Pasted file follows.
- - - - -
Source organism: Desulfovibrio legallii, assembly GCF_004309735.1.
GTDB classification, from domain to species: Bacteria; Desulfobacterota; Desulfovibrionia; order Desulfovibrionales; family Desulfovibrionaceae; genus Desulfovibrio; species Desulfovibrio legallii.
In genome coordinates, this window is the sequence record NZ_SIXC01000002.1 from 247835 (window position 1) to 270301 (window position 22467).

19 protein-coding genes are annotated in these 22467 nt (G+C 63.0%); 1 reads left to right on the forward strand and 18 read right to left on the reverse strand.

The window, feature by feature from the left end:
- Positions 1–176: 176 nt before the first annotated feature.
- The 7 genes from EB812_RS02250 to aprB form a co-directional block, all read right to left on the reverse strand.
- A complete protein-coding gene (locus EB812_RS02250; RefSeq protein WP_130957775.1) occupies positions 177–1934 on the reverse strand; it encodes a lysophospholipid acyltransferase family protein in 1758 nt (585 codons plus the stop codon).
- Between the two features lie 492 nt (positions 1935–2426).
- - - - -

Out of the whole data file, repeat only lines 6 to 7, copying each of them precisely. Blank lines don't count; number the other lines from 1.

- Positions 1–176: 176 nt before the first annotated feature.
- The 7 genes from EB812_RS02250 to aprB form a co-directional block, all read right to left on the reverse strand.